The New York Times has exposed a multitude of potential conflicts of interest that could have a major impact on how President-elect Trump conducts foreign affairs. The Times reports that “to the extent that diplomats already in place are afraid to make a move that could “frustrate Trump’s overseas business partners or political allies.” “The globe is dotted with such potential conflicts. Mr. Trump’s companies have business operations in at least 20 countries, with a particular focus on the developing world, including outposts in nations like India, Indonesia and Uruguay,” writes the Times based upon what little he revealed before the election. “What’s more, the true extent of Mr. Trump’s global financial entanglements is unclear, since he has refused to release his tax returns and has not made public a list of his lenders.” “Even if Mr. Trump and his family seek no special advantages from foreign governments, officials overseas may feel compelled to help the Trump family by, say, accelerating building permits or pushing more business to one of the new president’s hotels or golf courses, according to several former State Department officials.”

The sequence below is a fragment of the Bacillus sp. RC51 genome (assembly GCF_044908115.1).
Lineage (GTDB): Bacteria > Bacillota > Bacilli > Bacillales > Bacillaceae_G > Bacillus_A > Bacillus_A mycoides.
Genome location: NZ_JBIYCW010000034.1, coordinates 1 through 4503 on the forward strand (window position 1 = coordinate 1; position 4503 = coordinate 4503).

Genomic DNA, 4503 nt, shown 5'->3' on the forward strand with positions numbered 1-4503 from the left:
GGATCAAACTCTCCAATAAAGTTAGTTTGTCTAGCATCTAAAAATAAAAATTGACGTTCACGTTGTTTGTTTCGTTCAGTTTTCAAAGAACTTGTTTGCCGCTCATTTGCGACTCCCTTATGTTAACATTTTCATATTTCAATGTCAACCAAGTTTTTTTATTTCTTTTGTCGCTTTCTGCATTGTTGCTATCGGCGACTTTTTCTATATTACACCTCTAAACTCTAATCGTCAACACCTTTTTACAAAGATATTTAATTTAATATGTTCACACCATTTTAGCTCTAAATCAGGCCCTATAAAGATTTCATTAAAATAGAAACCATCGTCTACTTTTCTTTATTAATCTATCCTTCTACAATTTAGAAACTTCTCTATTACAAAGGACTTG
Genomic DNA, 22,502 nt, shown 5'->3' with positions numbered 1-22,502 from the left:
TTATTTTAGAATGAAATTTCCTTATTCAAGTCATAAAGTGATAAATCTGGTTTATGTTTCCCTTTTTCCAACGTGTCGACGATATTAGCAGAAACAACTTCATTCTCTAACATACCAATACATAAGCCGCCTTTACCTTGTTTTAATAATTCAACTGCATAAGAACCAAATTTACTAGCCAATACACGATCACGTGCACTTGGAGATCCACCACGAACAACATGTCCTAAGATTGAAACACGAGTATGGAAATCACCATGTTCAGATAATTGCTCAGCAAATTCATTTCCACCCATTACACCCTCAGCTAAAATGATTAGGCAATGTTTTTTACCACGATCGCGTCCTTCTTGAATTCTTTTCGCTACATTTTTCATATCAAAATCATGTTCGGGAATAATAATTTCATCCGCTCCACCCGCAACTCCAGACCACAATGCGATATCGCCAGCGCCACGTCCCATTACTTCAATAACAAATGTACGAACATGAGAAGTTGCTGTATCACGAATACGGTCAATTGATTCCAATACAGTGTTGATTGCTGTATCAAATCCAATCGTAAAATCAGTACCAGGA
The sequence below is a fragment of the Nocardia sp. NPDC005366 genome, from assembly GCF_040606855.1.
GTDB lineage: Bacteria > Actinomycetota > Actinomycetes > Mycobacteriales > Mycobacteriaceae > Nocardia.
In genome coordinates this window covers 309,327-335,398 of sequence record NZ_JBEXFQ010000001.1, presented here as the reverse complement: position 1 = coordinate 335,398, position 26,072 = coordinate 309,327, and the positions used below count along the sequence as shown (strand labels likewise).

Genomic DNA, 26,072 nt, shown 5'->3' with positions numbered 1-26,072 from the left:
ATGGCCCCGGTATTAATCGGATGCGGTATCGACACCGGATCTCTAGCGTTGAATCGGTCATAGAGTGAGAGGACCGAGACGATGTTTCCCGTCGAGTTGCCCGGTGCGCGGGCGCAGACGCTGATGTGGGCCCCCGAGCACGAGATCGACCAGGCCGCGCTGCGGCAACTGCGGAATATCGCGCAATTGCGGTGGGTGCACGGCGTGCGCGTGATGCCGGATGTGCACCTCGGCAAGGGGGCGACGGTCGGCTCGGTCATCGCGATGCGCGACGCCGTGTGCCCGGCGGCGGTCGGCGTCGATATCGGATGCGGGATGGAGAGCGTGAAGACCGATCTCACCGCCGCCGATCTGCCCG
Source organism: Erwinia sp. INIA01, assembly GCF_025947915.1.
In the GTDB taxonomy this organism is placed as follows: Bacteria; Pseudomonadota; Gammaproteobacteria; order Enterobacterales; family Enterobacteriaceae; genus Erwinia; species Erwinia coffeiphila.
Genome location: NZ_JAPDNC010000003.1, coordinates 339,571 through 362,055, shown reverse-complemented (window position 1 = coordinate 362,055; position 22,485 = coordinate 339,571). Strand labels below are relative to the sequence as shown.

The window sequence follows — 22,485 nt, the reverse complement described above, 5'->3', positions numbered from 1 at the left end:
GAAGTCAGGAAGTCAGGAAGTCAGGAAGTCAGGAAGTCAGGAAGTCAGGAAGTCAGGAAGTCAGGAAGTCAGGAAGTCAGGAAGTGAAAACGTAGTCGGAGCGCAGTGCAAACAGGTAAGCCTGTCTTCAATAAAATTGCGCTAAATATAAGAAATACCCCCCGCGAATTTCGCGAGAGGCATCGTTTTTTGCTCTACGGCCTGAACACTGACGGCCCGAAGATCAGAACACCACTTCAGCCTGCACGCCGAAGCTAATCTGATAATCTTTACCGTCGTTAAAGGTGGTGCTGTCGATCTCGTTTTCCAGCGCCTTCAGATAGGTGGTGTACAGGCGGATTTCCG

“The working assumption on behalf of all these foreign government officials will be that there is an advantage to doing business with the Trump organization.” “They will think it will ingratiate themselves with the Trump administration. And this will significantly complicate United States foreign policy and our relationships around the world.”
“American diplomats in countries where Mr. Trump’s companies operate, fearful of a rebuke from Washington, may be reluctant to take steps that could frustrate business partners or political allies.”
This expose makes it more compelling than ever that the American public has an “over riding public interest” in seeing Donald Trump’s tax returns.